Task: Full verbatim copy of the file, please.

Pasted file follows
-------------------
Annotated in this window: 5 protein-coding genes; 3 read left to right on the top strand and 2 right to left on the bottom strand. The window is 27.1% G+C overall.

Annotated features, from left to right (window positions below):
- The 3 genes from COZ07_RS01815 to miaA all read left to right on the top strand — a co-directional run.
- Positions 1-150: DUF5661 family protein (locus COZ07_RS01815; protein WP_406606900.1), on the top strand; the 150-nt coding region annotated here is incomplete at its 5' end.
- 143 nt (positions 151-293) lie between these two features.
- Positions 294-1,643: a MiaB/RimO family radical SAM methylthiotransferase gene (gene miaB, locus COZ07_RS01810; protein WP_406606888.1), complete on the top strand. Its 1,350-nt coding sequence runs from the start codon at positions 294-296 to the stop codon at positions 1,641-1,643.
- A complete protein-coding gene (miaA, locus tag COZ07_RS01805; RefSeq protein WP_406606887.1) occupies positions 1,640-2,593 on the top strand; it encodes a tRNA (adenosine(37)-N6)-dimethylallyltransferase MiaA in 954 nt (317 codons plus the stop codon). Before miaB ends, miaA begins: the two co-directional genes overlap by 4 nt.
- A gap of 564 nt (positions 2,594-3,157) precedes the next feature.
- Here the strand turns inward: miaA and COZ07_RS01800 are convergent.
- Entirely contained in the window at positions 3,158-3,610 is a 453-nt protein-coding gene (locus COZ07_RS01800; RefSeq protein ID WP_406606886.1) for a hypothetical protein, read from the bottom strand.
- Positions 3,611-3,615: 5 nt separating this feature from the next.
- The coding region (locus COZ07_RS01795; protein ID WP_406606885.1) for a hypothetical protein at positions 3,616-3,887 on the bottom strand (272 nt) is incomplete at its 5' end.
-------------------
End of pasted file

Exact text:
Annotated in this window: 5 protein-coding genes; 3 read left to right on the top strand and 2 right to left on the bottom strand. The window is 27.1% G+C overall.

Annotated features, from left to right (window positions below):
- The 3 genes from COZ07_RS01815 to miaA all read left to right on the top strand — a co-directional run.
- Positions 1-150: DUF5661 family protein (locus COZ07_RS01815; protein WP_406606900.1), on the top strand; the 150-nt coding region annotated here is incomplete at its 5' end.
- 143 nt (positions 151-293) lie between these two features.
- Positions 294-1,643: a MiaB/RimO family radical SAM methylthiotransferase gene (gene miaB, locus COZ07_RS01810; protein WP_406606888.1), complete on the top strand. Its 1,350-nt coding sequence runs from the start codon at positions 294-296 to the stop codon at positions 1,641-1,643.
- A complete protein-coding gene (miaA, locus tag COZ07_RS01805; RefSeq protein WP_406606887.1) occupies positions 1,640-2,593 on the top strand; it encodes a tRNA (adenosine(37)-N6)-dimethylallyltransferase MiaA in 954 nt (317 codons plus the stop codon). Before miaB ends, miaA begins: the two co-directional genes overlap by 4 nt.
- A gap of 564 nt (positions 2,594-3,157) precedes the next feature.
- Here the strand turns inward: miaA and COZ07_RS01800 are convergent.
- Entirely contained in the window at positions 3,158-3,610 is a 453-nt protein-coding gene (locus COZ07_RS01800; RefSeq protein ID WP_406606886.1) for a hypothetical protein, read from the bottom strand.
- Positions 3,611-3,615: 5 nt separating this feature from the next.
- The coding region (locus COZ07_RS01795; protein ID WP_406606885.1) for a hypothetical protein at positions 3,616-3,887 on the bottom strand (272 nt) is incomplete at its 5' end.